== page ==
But from 12 rounds to 8, or even 6? That doesn’t seem realistic in the current playing field, where it’s more about hitting and withstanding hard punches. Unsurprisingly, money dominates this sport and financial interests will be the greatest barrier to change. 

Fighters may also have something to say about reducing rounds in boxing matches. Especially with any potential changes impacting them first.

  • Increased Risk Of Stoppages – Increasing intensity can lead to errors. In a sport as brutal as boxing, it takes just one mistake to end up flat out on your back. Shorter rounds may promote an unhealthy style of fighting that is more conducive to harmful stoppages.
  • Loss Of Earnings – Boxers competing at the top of the pyramid enjoy some of the most lucrative careers in sports. This is made possible through the existing business model, which is based on pay-per-view purchases and advertising revenue. Reduced rounds equals less revenue from sponsors and corporations advertising on pay-per-view slots.
  • More Training Camps – Shorter fights could mean more bouts for pro fighters. Training camps for fights are arduous and lonely, with elite camps taking around 8-10 ten weeks of preparation. Reduced rounds may lead to more time away from family and normal life.
  • Reduce In Interest – Breaking away from the norm may hurt spectatorship. In turn, this could lead to fewer fans buying or attending fights. A loss of interest would be devastating for the overall boxing economy, which could threaten the status of the sport.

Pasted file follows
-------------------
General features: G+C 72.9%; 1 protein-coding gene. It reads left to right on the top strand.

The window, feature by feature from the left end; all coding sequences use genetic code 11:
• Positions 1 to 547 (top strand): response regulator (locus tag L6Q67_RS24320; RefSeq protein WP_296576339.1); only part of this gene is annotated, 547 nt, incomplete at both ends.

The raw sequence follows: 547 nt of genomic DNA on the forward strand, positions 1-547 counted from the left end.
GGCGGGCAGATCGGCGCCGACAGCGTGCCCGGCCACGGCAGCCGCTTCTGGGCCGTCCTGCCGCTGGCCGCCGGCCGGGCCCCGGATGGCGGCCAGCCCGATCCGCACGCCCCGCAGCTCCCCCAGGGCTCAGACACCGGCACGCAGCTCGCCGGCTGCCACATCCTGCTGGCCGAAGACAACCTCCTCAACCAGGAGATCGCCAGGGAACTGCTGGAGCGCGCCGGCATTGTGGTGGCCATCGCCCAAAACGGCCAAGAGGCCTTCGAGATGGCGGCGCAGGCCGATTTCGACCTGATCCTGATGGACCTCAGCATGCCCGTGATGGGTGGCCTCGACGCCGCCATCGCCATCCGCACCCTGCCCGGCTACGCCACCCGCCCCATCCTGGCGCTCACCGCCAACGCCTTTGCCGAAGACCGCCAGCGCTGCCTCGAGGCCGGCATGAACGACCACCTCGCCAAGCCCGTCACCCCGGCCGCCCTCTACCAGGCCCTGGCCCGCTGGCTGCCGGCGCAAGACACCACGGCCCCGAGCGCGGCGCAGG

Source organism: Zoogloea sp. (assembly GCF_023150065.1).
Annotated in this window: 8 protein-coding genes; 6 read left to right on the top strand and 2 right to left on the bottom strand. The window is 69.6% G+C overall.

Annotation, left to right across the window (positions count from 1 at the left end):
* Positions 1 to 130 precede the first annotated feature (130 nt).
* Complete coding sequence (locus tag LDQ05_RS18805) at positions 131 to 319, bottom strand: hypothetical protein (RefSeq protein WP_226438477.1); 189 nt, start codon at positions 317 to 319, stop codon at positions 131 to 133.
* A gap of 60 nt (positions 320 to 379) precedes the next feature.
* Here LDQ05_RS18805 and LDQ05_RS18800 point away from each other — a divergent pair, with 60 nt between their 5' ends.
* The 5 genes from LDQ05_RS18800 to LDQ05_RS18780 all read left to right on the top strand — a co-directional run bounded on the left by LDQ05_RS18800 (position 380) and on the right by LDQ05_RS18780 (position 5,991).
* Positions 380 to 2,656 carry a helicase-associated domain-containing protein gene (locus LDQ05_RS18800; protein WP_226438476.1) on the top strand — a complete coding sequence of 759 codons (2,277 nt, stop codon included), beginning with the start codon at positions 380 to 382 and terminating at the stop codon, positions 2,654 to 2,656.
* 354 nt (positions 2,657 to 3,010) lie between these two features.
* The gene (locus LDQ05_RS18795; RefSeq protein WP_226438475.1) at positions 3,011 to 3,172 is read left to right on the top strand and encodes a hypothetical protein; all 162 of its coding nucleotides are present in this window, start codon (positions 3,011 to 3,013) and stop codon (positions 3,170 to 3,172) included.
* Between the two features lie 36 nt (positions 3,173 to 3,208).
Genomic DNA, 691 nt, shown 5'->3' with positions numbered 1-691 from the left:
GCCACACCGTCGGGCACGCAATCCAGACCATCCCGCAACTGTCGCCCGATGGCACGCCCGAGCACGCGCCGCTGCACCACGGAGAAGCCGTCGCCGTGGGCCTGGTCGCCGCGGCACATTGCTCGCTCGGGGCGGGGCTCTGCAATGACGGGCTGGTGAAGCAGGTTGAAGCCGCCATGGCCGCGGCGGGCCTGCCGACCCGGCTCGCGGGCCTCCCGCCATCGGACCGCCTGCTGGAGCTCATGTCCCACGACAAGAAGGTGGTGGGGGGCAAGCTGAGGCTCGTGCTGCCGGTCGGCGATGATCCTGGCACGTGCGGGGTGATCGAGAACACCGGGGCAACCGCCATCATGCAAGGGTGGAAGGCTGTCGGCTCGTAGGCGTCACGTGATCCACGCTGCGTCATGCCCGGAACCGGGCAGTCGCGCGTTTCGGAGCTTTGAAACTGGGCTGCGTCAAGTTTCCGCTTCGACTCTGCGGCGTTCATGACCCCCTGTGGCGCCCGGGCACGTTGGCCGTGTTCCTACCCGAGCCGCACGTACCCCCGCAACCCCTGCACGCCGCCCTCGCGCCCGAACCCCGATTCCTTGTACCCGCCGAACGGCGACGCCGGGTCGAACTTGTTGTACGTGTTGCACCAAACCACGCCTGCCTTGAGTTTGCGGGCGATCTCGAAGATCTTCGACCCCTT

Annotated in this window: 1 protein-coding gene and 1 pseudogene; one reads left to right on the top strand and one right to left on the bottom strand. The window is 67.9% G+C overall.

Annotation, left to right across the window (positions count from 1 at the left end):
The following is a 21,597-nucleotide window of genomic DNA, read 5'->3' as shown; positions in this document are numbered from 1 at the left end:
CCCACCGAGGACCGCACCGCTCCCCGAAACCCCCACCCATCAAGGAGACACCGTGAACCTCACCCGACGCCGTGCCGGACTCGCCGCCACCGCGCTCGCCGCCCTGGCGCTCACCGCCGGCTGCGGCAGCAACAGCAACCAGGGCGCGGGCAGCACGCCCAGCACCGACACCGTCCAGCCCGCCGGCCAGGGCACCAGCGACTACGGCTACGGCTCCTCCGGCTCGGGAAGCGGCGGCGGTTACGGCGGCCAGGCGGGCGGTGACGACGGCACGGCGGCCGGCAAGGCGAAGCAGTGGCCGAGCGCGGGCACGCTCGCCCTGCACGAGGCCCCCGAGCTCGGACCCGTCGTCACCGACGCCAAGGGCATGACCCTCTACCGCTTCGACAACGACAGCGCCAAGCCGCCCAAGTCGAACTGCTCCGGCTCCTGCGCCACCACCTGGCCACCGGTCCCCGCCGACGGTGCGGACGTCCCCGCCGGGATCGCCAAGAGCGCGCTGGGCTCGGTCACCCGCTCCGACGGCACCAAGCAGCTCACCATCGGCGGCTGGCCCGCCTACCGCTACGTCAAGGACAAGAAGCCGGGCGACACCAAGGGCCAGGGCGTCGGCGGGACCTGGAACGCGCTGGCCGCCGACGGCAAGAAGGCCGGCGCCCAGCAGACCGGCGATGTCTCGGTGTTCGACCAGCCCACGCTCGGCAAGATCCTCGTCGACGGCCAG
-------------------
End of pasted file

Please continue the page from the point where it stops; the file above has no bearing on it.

Whatever your opinions are, the fact remains – professional boxing is a business with a big economy. Arguably the biggest name in the sport, Canelo Alvarez, earned $90 million from fighting and endorsements. Most elite fighters can only make a fraction of that figure annually, of course. But it’s a realistic goal if the chips fall in their favor.

Corporate greed has certainly affected the sport. From leading promoters, broadcasters, and many of today’s fighters, business comes first. Boxing second. Asking the powerful puppet masters to voluntarily reduce their revenue streams is unrealistic. It’s not too dissimilar to lobbying for The New York Stock Exchange to its doors three hours early each day.


Will Fewer Rounds Save Boxing?

The short answer is no. Reducing the number of rounds in professional boxing won’t reclaim lost fans. Nor will it be attractive enough to act as a recruiting tool for those looking to find love inside the glove. While it may help, the entire structure of the sport requires balance – this can only be achieved with a complete renovation of the old house. Applying a lick of paint is not enough.

The future of boxing needs fewer world titles and more decisive fights. Centralization of the four main governing bodies would be huge, but that compromises revenue streams. Until greed is addressed, we will see more Jake Paul celebrity matches and fewer real super fights. Until those with both power and good intentions for the “sweet science” can come together around a table and sort things out, little will change. 

Of course, boxing isn’t the only sport where fewer rounds are being debated. Some discussing if Muay Thai should adopt fewer rounds have made solid arguments for both reducing rounds and keeping the existing framework in place.